Caedmon take us back to 1896
Last week Caedmon, Mayfield's Theatre Company for students in Years 11-13, performed Blue Stockings by Jessica Swale in the Concert Hall to an invited audience. Set in 1896 the 'blue stockings' were young women who were among the first females allowed to be educated at Girton College Cambridge. Despite the Girton girls studying ferociously and matching their male peers' grade for grade, they are denied degrees.
The cast members of Caedmon demonstrated professionalism, resilience, and creativity. Each one rising to the challenge and coming together to create an entertaining and thought-provoking play.
Elizabeth, who played the part of Celia Willbond, commented: "Blue Stockings is a play about women fighting for their right to learn in the setting of the previously male dominated Cambridge University. As many of us in Caedmon are beginning to think of our futures post-Mayfield, some of us hoping to study male dominated subjects at university, we found the subject matter particularly pertinent.
The scene which struck me the most during rehearsals is one in which the female protagonist challenges a highly esteemed male academic during one of his lectures. She asks intelligent questions and raises alternative theories, but she is quickly shut down for becoming too ‘emotional’ in her delivery when she is in fact only passionate. The way that passionate intellectual curiosity is treated in the female characters is in sharp contrast to that of the male characters who, a few scenes later, are told that their essays lacked that same passion and are encouraged to become more so. Unfortunately, many women are still subject to this sort of discrimination today.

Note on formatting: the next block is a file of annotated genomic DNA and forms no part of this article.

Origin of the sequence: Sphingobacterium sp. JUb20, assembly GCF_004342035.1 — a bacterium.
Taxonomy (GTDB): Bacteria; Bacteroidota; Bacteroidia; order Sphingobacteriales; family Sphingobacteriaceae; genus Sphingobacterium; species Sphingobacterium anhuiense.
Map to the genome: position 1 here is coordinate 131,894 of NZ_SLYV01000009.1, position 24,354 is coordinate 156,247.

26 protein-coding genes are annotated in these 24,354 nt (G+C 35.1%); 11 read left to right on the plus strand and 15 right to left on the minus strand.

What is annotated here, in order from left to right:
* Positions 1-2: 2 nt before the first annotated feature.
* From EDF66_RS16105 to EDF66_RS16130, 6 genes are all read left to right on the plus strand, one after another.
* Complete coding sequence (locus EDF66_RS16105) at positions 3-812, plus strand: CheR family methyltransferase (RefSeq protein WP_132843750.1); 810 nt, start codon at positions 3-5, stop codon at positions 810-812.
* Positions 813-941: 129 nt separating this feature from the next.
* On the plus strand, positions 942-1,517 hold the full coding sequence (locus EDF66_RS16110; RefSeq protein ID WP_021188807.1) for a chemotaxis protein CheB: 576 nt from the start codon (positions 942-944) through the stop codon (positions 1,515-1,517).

Though women were eventually granted the right to graduate from Cambridge University in 1948, 50 years after the play is set, producing Blue Stockings also served as a reminder that we are incredibly fortunate to have safe access to a proper education, as this is not the case for many girls across the globe. Although education should be a basic human right, we are among the comparatively few girls who have the privilege of spending an adequate amount of time in a safe learning environment. Though women in England may have the right to graduate, the fight is not yet over which is why the work of activists for women’s education, such as Malala Yousafzai, is so important.
Although the underlying subject matter is serious and extremely relevant, the play itself is also very light-hearted and was so much fun to work on! We hope that anyone who came to watch enjoyed it – we certainly enjoyed being able to put on a proper performance once again!"
Izzy in Year 12 said: "I really enjoyed playing the role of ‘Mr Banks’. The play touches on some of the issues surrounding the feminist ideals of late nineteenth century contemporary women and the struggles that the women faced living in a misogynistic society. This inspired my performance in appreciating the sacrifices that were made which ultimately have allowed us to be in the position we are today of equal access to university education."
Olivia in Year 11 said: "The production this year was so incredible for many different reasons. Firstly, due to covid I hadn’t met many of the other girls in the cast however, after spending so much time together I've really got to know them and make some good friends in other years. Additionally, the play ‘Blue Stockings’ was so educational and put into perspective how lucky we are to have the education we do today and made me so grateful to the women who we portrayed in the play and fought for us to have that right to education. The play was also such a lovely break from mocks and studies, and I genuinely had the best time during rehearsals, getting closer with friends and putting on a great show."
- Creative Arts